Vintage Ad Archive: Mexico and Cinco de Mayo!

AlcProfCincoHeader
AlcProfCincoHeader

Cinco de Mayo originated in Mexico and Mexican-American communities of the western United States, and has since spread around the world as a day celebrating Mexico's culture and history. May 5th marks the anniversary of the Battle Of Puebla in 1862, when Mexican forces won a major victory over the encroaching French army, and that decisive triumph over a larger and better-equipped opponent has since become emblematic of Mexicans' dedication to preserving their cultural identity and traditions.

Over the last century and a half, it's become a holiday known for widespread celebration and revelry – a time of music, feasting, and, of course, drinking.  And while the specific phenomenon of "Cinco de Mayo promotions" have only become widespread over the last few decades, alcohol companies have long used Mexico as a point of focus in their advertising campaigns, and marketed their products by capitalizing on the country's culture and imagery.  (Or at least their own interpretations of the culture and imagery.)

So this Cinco de Mayo, I've taken another trawl through my booze-centric library, and pulled out some classic materials from bygone days promoting Tequila, Margaritas, Mexican Beer, and other Mexican (or faux-Mexican) beverages.

Tequila is, of course, Mexico's national spirit, and the first drink many people associate with Cinco de Mayo.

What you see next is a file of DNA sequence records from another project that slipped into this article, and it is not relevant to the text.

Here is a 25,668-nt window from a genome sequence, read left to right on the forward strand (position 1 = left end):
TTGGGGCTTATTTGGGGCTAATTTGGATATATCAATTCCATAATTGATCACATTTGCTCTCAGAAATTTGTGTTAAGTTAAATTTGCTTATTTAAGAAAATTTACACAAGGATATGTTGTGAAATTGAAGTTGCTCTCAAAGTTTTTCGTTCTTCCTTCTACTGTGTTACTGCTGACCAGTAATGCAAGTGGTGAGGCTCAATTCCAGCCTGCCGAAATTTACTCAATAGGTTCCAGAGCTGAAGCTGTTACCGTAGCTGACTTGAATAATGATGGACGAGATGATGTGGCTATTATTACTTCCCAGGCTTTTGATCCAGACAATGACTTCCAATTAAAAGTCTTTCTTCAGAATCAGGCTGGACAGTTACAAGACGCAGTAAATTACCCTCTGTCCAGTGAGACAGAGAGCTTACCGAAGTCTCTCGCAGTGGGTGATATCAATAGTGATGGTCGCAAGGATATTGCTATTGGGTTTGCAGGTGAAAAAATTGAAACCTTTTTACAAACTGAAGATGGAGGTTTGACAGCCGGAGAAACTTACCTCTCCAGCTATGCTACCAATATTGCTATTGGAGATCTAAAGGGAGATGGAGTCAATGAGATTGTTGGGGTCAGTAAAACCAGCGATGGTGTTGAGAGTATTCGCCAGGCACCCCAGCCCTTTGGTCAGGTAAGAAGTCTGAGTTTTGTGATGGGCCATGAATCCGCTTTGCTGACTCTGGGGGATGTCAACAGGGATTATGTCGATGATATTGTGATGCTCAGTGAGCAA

Corona is another Cinco de Mayo standby, a brand that's become tied to the celebration thanks to a number of Cinco-centric promotions and campaigns over the past decade or so.  It's one of Mexico's oldest beers, and though it's only been available in this country since 1976, it quickly established itself as the best-selling import in the U.S. (a position it's held consistently since the turn of the '80s).

Other Mexican breweries have also made the leap to the U.S. market, and created memorable campaigns.

And there are also plenty of other companies that celebrate the culture of Mexico.  Kahlua, for example, has never been shy about celebrating the land of its heritage.

Kahlua, 1963
Kahlua, 1963

Cuervo toyed with other products, including a Tequila-almond liqueur that made a point of advertising its roots in Mexican "tradition".

Cuervo Almondorado, 1978
Cuervo Almondorado, 1978

But when it comes right down to it, there's nothing like a good Margarita if you want to get into the Cinco de Mayo spirit...

...And those certainly look nothing like a good Margarita.

I'm usually happy to embrace retro drinking motifs, but I draw the line at pre-mixed Margarita-in-a-can (even if it does come in strawberry).  I'll hold out for the real thing.

Ah.  That's better.  Exactly what I was looking for.  The perfect thing to sip on as I prepare a proper Mexican feast, mix up some punch, and wait for my guests to arrive.

Tequila
Tequila

And on behalf of all of us at Alcohol Professor, I want to wish you and yours a happy and safe Cinco de Mayo!  ¡Salud!